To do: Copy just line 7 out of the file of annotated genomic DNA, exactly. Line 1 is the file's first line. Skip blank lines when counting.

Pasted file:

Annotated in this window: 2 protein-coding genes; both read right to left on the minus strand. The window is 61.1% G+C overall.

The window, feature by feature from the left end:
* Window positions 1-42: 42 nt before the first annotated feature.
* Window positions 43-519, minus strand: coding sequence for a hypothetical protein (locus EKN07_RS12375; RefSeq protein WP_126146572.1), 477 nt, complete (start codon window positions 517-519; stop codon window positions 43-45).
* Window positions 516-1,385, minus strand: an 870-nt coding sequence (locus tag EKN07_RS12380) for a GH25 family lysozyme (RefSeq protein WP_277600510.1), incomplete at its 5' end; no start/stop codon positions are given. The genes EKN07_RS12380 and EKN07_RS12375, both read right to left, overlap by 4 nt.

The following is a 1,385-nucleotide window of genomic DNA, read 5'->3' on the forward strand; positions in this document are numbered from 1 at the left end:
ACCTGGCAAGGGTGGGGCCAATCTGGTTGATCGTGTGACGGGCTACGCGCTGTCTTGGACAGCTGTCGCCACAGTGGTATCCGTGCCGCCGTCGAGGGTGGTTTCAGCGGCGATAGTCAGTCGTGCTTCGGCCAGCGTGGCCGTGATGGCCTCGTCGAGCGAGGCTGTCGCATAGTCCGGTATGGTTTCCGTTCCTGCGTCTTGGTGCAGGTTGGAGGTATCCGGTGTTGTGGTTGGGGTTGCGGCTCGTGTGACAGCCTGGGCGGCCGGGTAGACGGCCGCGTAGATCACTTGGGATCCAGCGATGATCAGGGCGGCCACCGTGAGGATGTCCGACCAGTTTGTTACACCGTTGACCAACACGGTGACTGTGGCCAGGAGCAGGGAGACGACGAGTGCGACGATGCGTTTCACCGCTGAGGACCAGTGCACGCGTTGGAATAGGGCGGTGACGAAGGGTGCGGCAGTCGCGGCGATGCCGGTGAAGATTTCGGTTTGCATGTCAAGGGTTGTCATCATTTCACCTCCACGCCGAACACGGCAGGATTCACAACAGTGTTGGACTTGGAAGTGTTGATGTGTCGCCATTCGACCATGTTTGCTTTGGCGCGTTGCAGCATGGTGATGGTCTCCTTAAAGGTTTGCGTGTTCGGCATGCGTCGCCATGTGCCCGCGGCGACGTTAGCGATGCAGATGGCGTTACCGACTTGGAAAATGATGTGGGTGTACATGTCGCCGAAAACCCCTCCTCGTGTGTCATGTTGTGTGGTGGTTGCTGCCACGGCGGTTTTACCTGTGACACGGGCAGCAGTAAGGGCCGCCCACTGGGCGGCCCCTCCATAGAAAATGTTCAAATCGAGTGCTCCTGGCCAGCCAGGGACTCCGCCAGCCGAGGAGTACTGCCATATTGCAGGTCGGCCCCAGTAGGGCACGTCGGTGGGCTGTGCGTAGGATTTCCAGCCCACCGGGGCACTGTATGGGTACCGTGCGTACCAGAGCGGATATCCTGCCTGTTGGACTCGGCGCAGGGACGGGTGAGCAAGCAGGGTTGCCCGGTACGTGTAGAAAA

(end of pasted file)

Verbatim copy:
ACCTGGCAAGGGTGGGGCCAATCTGGTTGATCGTGTGACGGGCTACGCGCTGTCTTGGACAGCTGTCGCCACAGTGGTATCCGTGCCGCCGTCGAGGGTGGTTTCAGCGGCGATAGTCAGTCGTGCTTCGGCCAGCGTGGCCGTGATGGCCTCGTCGAGCGAGGCTGTCGCATAGTCCGGTATGGTTTCCGTTCCTGCGTCTTGGTGCAGGTTGGAGGTATCCGGTGTTGTGGTTGGGGTTGCGGCTCGTGTGACAGCCTGGGCGGCCGGGTAGACGGCCGCGTAGATCACTTGGGATCCAGCGATGATCAGGGCGGCCACCGTGAGGATGTCCGACCAGTTTGTTACACCGTTGACCAACACGGTGACTGTGGCCAGGAGCAGGGAGACGACGAGTGCGACGATGCGTTTCACCGCTGAGGACCAGTGCACGCGTTGGAATAGGGCGGTGACGAAGGGTGCGGCAGTCGCGGCGATGCCGGTGAAGATTTCGGTTTGCATGTCAAGGGTTGTCATCATTTCACCTCCACGCCGAACACGGCAGGATTCACAACAGTGTTGGACTTGGAAGTGTTGATGTGTCGCCATTCGACCATGTTTGCTTTGGCGCGTTGCAGCATGGTGATGGTCTCCTTAAAGGTTTGCGTGTTCGGCATGCGTCGCCATGTGCCCGCGGCGACGTTAGCGATGCAGATGGCGTTACCGACTTGGAAAATGATGTGGGTGTACATGTCGCCGAAAACCCCTCCTCGTGTGTCATGTTGTGTGGTGGTTGCTGCCACGGCGGTTTTACCTGTGACACGGGCAGCAGTAAGGGCCGCCCACTGGGCGGCCCCTCCATAGAAAATGTTCAAATCGAGTGCTCCTGGCCAGCCAGGGACTCCGCCAGCCGAGGAGTACTGCCATATTGCAGGTCGGCCCCAGTAGGGCACGTCGGTGGGCTGTGCGTAGGATTTCCAGCCCACCGGGGCACTGTATGGGTACCGTGCGTACCAGAGCGGATATCCTGCCTGTTGGACTCGGCGCAGGGACGGGTGAGCAAGCAGGGTTGCCCGGTACGTGTAGAAAA